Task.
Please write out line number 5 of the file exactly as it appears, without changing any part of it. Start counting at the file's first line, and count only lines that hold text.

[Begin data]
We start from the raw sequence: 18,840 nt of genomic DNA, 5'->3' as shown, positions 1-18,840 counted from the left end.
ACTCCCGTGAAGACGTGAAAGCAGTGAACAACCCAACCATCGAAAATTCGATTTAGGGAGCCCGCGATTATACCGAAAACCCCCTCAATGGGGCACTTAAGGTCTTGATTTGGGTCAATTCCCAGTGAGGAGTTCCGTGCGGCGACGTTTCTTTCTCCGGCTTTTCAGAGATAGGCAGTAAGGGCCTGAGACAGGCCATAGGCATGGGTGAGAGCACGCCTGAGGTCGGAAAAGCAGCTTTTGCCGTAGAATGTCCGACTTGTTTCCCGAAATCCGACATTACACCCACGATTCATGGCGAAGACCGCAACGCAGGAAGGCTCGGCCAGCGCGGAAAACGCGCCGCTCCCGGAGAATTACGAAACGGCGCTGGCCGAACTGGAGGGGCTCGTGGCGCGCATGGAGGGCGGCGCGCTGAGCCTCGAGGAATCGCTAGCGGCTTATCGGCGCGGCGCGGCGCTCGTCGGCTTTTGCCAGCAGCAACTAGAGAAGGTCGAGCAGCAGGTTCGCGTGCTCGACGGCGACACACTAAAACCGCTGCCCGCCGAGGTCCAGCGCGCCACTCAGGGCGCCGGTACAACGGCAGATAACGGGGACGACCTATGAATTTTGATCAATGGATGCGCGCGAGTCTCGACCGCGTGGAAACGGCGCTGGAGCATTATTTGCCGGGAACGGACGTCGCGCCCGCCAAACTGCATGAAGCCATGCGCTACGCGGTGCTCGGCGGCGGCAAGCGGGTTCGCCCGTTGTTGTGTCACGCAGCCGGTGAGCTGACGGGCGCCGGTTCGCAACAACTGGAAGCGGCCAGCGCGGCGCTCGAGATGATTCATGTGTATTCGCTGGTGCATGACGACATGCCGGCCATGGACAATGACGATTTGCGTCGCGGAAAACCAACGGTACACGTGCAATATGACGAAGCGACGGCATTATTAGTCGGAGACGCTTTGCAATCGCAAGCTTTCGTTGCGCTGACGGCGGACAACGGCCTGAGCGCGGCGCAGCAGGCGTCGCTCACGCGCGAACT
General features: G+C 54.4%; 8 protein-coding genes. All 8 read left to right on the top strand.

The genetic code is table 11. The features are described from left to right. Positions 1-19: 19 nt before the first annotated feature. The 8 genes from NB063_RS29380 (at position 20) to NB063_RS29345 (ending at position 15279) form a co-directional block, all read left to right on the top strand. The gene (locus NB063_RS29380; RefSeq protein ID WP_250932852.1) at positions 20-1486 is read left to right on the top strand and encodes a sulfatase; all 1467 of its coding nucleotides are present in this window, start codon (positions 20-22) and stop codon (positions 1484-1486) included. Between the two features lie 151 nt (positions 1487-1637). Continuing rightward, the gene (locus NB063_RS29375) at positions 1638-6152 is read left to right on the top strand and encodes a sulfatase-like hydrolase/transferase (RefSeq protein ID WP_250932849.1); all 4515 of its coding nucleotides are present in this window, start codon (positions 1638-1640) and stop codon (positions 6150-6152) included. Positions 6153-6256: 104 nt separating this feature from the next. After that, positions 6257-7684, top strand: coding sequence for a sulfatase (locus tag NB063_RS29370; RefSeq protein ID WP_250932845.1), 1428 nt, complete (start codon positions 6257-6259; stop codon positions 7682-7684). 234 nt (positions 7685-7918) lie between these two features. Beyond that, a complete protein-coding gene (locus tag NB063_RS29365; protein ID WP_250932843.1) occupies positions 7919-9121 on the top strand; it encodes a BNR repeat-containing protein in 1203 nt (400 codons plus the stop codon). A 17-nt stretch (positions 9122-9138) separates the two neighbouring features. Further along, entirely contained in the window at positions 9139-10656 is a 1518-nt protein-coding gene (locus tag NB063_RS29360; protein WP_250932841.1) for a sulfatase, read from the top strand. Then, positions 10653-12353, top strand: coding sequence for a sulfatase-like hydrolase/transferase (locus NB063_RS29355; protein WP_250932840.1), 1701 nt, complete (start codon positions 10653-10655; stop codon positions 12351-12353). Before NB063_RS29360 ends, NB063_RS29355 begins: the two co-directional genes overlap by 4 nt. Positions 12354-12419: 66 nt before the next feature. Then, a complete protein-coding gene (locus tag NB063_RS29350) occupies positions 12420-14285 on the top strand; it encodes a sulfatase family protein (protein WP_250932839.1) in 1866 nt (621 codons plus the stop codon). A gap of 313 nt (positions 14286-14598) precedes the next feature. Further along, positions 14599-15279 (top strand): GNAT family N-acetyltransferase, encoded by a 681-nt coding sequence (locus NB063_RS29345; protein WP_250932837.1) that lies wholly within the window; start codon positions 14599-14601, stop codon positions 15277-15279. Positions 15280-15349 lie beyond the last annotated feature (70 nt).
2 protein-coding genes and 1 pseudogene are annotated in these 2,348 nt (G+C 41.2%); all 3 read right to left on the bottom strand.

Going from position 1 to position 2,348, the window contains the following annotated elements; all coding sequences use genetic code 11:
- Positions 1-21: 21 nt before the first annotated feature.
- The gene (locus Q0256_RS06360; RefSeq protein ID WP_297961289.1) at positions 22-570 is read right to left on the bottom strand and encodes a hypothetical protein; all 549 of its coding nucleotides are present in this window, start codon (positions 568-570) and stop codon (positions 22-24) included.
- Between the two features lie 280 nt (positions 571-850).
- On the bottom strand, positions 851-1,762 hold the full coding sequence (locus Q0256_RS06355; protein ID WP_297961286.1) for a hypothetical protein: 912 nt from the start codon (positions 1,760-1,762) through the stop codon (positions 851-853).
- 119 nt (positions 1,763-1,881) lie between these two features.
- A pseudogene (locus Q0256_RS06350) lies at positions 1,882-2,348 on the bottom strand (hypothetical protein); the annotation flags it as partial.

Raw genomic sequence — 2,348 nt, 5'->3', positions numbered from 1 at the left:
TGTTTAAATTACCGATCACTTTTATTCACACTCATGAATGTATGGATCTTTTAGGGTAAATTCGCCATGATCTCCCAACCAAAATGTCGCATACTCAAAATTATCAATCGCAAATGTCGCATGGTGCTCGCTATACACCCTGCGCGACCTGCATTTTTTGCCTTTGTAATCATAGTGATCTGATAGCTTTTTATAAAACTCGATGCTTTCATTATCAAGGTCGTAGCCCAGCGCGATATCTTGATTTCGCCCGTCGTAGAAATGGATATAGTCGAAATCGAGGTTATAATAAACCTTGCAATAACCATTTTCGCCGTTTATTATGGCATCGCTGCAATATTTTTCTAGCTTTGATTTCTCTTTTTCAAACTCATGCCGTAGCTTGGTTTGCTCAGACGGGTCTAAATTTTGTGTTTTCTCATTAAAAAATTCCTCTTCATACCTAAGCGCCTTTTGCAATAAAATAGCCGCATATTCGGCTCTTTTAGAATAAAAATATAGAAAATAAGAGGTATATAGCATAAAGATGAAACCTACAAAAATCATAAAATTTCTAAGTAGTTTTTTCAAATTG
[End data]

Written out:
2 protein-coding genes and 1 pseudogene are annotated in these 2,348 nt (G+C 41.2%); all 3 read right to left on the bottom strand.